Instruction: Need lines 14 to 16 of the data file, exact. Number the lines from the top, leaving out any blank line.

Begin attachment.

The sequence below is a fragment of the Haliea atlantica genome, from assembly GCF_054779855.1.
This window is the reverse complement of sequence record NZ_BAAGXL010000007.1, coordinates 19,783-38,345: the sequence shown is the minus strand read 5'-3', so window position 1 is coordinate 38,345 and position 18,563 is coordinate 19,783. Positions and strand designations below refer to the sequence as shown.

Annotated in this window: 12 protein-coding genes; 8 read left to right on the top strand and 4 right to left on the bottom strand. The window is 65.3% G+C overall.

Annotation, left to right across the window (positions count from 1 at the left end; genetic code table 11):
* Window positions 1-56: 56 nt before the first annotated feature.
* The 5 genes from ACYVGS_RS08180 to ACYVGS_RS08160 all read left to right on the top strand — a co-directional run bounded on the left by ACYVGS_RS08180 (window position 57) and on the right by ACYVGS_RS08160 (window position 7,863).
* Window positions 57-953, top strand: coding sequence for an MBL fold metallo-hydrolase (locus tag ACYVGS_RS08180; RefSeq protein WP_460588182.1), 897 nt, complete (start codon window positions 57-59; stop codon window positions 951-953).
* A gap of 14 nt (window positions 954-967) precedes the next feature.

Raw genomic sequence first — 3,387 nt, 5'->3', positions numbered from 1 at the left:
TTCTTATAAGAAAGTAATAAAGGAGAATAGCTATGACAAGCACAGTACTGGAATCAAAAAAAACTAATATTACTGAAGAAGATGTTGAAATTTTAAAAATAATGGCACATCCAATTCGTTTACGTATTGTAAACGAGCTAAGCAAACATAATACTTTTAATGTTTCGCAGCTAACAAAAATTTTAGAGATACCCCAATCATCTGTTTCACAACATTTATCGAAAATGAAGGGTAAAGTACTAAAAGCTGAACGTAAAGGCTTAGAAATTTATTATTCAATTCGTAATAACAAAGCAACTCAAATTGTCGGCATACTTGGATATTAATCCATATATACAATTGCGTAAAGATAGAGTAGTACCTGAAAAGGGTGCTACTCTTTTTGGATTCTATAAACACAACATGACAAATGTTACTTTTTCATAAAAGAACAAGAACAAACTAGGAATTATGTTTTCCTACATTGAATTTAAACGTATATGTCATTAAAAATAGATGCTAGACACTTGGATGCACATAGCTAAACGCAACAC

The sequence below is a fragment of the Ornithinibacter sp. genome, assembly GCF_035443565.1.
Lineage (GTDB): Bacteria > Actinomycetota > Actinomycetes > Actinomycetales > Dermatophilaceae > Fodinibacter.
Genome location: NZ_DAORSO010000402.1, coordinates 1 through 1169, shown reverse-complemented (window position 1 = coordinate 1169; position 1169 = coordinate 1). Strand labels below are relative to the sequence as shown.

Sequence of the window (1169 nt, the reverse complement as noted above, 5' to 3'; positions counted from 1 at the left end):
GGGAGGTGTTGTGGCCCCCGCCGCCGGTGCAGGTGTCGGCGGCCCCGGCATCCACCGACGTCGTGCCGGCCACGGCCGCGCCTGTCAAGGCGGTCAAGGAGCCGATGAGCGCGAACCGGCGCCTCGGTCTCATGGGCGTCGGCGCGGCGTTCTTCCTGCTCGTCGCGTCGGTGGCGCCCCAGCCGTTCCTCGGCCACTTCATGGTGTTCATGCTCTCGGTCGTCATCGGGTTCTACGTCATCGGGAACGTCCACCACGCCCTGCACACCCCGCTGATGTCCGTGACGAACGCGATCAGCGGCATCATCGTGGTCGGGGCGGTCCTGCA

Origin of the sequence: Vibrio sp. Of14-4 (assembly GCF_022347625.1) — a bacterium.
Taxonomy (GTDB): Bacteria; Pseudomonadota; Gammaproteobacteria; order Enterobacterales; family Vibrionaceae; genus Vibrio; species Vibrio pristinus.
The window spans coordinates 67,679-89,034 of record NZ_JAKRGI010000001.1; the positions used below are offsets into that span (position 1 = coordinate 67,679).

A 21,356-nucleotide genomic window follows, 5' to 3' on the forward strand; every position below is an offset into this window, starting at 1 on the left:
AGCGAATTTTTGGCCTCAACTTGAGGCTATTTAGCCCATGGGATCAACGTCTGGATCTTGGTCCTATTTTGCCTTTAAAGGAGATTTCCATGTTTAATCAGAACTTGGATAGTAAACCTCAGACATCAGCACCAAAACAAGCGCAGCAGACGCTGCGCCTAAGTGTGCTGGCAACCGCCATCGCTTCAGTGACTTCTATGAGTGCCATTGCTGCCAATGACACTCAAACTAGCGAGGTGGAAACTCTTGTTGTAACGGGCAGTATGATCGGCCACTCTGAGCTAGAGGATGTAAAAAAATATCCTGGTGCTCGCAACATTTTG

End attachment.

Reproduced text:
Sequence of the window (1169 nt, the reverse complement as noted above, 5' to 3'; positions counted from 1 at the left end):
GGGAGGTGTTGTGGCCCCCGCCGCCGGTGCAGGTGTCGGCGGCCCCGGCATCCACCGACGTCGTGCCGGCCACGGCCGCGCCTGTCAAGGCGGTCAAGGAGCCGATGAGCGCGAACCGGCGCCTCGGTCTCATGGGCGTCGGCGCGGCGTTCTTCCTGCTCGTCGCGTCGGTGGCGCCCCAGCCGTTCCTCGGCCACTTCATGGTGTTCATGCTCTCGGTCGTCATCGGGTTCTACGTCATCGGGAACGTCCACCACGCCCTGCACACCCCGCTGATGTCCGTGACGAACGCGATCAGCGGCATCATCGTGGTCGGGGCGGTCCTGCA

Origin of the sequence: Vibrio sp. Of14-4 (assembly GCF_022347625.1) — a bacterium.